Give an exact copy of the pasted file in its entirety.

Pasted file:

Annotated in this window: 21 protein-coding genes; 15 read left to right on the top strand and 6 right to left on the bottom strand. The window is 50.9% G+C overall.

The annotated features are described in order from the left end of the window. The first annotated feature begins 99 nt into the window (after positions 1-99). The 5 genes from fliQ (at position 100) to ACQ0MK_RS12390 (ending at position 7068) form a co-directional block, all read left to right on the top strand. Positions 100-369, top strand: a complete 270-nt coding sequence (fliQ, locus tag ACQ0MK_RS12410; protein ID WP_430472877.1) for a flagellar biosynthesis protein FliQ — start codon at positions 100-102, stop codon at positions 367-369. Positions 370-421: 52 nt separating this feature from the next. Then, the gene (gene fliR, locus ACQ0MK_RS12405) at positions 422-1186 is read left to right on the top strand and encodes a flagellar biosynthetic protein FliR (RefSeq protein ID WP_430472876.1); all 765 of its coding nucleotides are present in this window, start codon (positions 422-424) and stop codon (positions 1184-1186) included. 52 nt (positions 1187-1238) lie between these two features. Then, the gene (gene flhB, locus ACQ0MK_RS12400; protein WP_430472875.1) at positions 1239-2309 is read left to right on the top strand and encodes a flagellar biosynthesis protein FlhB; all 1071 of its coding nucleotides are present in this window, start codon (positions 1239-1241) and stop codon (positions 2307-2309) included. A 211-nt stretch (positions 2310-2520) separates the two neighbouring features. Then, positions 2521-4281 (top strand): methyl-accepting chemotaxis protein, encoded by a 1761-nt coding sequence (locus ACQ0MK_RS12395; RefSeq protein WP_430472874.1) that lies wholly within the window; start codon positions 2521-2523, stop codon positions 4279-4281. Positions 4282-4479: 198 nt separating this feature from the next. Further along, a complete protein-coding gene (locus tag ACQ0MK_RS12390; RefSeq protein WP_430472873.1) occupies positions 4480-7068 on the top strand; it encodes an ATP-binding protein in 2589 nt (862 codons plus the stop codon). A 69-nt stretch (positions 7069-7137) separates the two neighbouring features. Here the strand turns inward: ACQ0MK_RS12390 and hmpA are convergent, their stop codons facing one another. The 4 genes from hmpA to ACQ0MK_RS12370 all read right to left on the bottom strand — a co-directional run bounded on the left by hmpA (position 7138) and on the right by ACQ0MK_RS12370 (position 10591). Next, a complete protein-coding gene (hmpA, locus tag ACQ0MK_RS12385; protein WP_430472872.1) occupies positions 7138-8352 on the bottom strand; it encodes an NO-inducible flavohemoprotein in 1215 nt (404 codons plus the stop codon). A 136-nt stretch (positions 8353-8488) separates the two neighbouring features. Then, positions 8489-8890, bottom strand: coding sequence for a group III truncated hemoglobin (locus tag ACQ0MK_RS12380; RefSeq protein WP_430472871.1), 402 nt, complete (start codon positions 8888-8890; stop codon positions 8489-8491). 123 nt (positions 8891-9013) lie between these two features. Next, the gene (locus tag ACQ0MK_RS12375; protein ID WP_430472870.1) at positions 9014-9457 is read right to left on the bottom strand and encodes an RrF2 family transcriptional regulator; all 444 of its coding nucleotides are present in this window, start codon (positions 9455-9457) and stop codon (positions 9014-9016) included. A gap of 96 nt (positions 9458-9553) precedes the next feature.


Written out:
Annotated in this window: 21 protein-coding genes; 15 read left to right on the top strand and 6 right to left on the bottom strand. The window is 50.9% G+C overall.

The annotated features are described in order from the left end of the window. The first annotated feature begins 99 nt into the window (after positions 1-99). The 5 genes from fliQ (at position 100) to ACQ0MK_RS12390 (ending at position 7068) form a co-directional block, all read left to right on the top strand. Positions 100-369, top strand: a complete 270-nt coding sequence (fliQ, locus tag ACQ0MK_RS12410; protein ID WP_430472877.1) for a flagellar biosynthesis protein FliQ — start codon at positions 100-102, stop codon at positions 367-369. Positions 370-421: 52 nt separating this feature from the next. Then, the gene (gene fliR, locus ACQ0MK_RS12405) at positions 422-1186 is read left to right on the top strand and encodes a flagellar biosynthetic protein FliR (RefSeq protein ID WP_430472876.1); all 765 of its coding nucleotides are present in this window, start codon (positions 422-424) and stop codon (positions 1184-1186) included. 52 nt (positions 1187-1238) lie between these two features. Then, the gene (gene flhB, locus ACQ0MK_RS12400; protein WP_430472875.1) at positions 1239-2309 is read left to right on the top strand and encodes a flagellar biosynthesis protein FlhB; all 1071 of its coding nucleotides are present in this window, start codon (positions 1239-1241) and stop codon (positions 2307-2309) included. A 211-nt stretch (positions 2310-2520) separates the two neighbouring features. Then, positions 2521-4281 (top strand): methyl-accepting chemotaxis protein, encoded by a 1761-nt coding sequence (locus ACQ0MK_RS12395; RefSeq protein WP_430472874.1) that lies wholly within the window; start codon positions 2521-2523, stop codon positions 4279-4281. Positions 4282-4479: 198 nt separating this feature from the next. Further along, a complete protein-coding gene (locus tag ACQ0MK_RS12390; RefSeq protein WP_430472873.1) occupies positions 4480-7068 on the top strand; it encodes an ATP-binding protein in 2589 nt (862 codons plus the stop codon). A 69-nt stretch (positions 7069-7137) separates the two neighbouring features. Here the strand turns inward: ACQ0MK_RS12390 and hmpA are convergent, their stop codons facing one another. The 4 genes from hmpA to ACQ0MK_RS12370 all read right to left on the bottom strand — a co-directional run bounded on the left by hmpA (position 7138) and on the right by ACQ0MK_RS12370 (position 10591). Next, a complete protein-coding gene (hmpA, locus tag ACQ0MK_RS12385; protein WP_430472872.1) occupies positions 7138-8352 on the bottom strand; it encodes an NO-inducible flavohemoprotein in 1215 nt (404 codons plus the stop codon). A 136-nt stretch (positions 8353-8488) separates the two neighbouring features. Then, positions 8489-8890, bottom strand: coding sequence for a group III truncated hemoglobin (locus tag ACQ0MK_RS12380; RefSeq protein WP_430472871.1), 402 nt, complete (start codon positions 8888-8890; stop codon positions 8489-8491). 123 nt (positions 8891-9013) lie between these two features. Next, the gene (locus tag ACQ0MK_RS12375; protein ID WP_430472870.1) at positions 9014-9457 is read right to left on the bottom strand and encodes an RrF2 family transcriptional regulator; all 444 of its coding nucleotides are present in this window, start codon (positions 9455-9457) and stop codon (positions 9014-9016) included. A gap of 96 nt (positions 9458-9553) precedes the next feature.